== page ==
Battle of Kay
When the Austrian army under Count Leopold Joseph Daun set out in late June 1759 to open the campaign, they had the firm intention of establishing contact with the Russian army as soon as possible . It therefore invaded Silesia . Frederick II wanted to prevent the unification of the two hostile armies, so Daun relocated and moved into camp at Schmottseiffen (near Strehlen ). However, Daun even accommodated this situation. Now he was able to tie up the main Prussian army and at the same time send a corps under Gideon Ernst von Laudon with about 20,000 men from the Russian army.
In June 1759, Pyotr Semyonovich Saltykov had been appointed commander-in-chief of the Russian army. In mid-July the Russians gathered in the Poznan area in order to then strive for a union with the Austrians.
The Prussian Corps Dohna had not succeeded in hindering the advance of the Russians. King Friedrich II then deposed the commander and appointed Lieutenant General Carl Heinrich von Wedel as the new commander on July 22nd . But Wedel also failed at the task. Clear orders from the king now made a battle inevitable.
The Prussians had 30 battalions, 63 squadrons and 56 heavy artillery pieces (a total of 27,400 men). The Russian army consisted of 54 battalions with 46 grenadier companies, 58 squadrons and 3,900 Cossacks as well as 188 heavy artillery (together about 52,300 men).
Course of the battle
On July 23, von Wedel threw himself against the Russian army near the village of Kay near Züllichau . The Russians were well protected by swamps and marshes, and the Prussian infantry were greeted by devastating artillery fire when they attacked. Cavalry advances were thrown back by Russian counterattacks. As there were too few cannons to seriously endanger the Russians, von Wedel retreated across the Oder at nightfall .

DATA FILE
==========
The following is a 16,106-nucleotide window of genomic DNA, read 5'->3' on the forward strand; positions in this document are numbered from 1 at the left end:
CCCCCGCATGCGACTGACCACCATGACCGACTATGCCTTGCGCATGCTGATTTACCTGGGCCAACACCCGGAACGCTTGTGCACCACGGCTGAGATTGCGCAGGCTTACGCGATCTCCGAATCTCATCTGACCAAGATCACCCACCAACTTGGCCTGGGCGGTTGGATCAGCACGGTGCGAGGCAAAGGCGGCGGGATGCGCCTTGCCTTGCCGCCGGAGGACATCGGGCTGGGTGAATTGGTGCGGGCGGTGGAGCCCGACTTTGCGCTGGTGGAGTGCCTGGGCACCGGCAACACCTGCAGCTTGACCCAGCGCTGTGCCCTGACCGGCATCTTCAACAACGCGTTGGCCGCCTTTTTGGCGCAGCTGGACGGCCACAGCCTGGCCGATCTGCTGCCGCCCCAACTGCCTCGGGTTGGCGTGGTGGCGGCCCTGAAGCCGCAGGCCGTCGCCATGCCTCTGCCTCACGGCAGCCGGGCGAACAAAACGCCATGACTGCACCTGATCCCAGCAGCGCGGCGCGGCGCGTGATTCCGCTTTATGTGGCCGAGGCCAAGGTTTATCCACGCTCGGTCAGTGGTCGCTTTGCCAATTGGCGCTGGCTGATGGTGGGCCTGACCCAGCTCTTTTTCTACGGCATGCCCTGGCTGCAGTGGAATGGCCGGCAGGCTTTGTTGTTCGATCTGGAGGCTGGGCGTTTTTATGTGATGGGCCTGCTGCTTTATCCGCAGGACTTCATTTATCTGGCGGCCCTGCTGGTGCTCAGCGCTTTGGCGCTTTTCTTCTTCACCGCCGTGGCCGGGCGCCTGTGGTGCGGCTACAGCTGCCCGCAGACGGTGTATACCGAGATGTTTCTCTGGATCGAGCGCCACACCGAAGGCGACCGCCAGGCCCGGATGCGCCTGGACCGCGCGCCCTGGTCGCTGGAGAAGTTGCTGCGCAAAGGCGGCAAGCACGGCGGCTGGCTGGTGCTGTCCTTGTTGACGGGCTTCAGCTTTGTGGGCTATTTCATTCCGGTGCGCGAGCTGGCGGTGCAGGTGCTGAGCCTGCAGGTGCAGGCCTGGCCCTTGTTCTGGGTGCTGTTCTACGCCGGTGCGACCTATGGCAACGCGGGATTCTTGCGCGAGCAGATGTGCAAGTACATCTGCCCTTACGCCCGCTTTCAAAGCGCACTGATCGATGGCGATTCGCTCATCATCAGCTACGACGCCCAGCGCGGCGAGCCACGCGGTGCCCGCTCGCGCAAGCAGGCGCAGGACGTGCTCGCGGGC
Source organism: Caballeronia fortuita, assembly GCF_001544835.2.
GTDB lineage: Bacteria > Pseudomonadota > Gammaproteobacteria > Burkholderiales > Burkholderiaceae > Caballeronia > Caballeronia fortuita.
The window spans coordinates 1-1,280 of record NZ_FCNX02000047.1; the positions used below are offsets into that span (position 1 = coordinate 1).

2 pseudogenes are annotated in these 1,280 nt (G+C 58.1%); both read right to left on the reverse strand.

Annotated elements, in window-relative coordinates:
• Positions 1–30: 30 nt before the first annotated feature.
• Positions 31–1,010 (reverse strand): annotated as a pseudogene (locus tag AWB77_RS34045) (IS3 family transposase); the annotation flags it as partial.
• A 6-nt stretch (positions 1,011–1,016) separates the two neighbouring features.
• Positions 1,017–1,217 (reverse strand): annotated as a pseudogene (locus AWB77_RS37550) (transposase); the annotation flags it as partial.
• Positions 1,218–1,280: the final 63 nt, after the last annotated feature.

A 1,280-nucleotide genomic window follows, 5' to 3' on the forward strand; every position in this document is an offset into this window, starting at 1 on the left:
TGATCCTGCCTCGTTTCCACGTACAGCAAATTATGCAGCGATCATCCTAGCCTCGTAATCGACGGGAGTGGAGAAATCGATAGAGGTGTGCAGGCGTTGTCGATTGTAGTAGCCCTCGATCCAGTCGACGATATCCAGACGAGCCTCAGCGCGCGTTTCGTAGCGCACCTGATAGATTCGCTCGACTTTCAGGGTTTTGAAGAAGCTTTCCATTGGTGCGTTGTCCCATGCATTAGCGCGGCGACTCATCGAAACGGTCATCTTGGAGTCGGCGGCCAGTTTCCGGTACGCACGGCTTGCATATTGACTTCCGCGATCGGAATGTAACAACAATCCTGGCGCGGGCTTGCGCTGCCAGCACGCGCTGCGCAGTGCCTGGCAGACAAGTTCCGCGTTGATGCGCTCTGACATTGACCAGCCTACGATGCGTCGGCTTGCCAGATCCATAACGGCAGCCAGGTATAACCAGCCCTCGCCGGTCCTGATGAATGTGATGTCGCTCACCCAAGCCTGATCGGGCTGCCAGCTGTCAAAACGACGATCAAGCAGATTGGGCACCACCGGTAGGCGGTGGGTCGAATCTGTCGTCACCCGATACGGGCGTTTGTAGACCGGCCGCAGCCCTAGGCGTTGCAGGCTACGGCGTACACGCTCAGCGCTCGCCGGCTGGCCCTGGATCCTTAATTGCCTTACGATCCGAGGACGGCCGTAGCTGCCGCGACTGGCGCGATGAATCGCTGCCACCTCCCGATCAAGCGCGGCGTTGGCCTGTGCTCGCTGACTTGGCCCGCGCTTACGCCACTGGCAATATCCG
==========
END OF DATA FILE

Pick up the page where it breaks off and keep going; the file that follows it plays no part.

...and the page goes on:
The Prussians lost 6,800 dead, wounded and prisoners, while the Russians only lost 4,800 men. A lack of education had a negative effect on the Prussians. In addition, the cavalry stuck too much to the infantry, which itself was only wasted and deployed without concentration. The Prussian artillery was hardly effective.
Laudon took advantage of the new situation to bypass the Prussian positions and on July 29 to establish contact with the Russian army, which was advancing on Frankfurt (Oder) . Frederick II was forced to act. He handed over the command against Daun's troops to his brother Heinrich . The Prussians now had to bare almost completely the previously occupied Saxony .
The Prussian king advanced with the rest of the troops in order to unite with Wedel's army on August 6 at Müllrose . After the Prussians had crossed the Oder on August 11th, the next battle, that of Kunersdorf , was already looming.
- Joachim Engelmann, Günter Dorn: The battles of Frederick the Great , Friedberg 1986.
- Olaf Groehler : The Wars of Frederick II , Berlin 1989.
- Hannsjoachim W. Koch: History of Prussia . Orig. A History of Prussia , 1978. Translated from. J. Heimannsberg et al. U. Riemerschmidt. Pawlak, Herrsching 1986.
- FR Paulig: History of the Seven Years War. A contribution to German history from 1740–1763 , Starnberg 1988 (reprint of the Frankfurt (Oder) 1878 edition).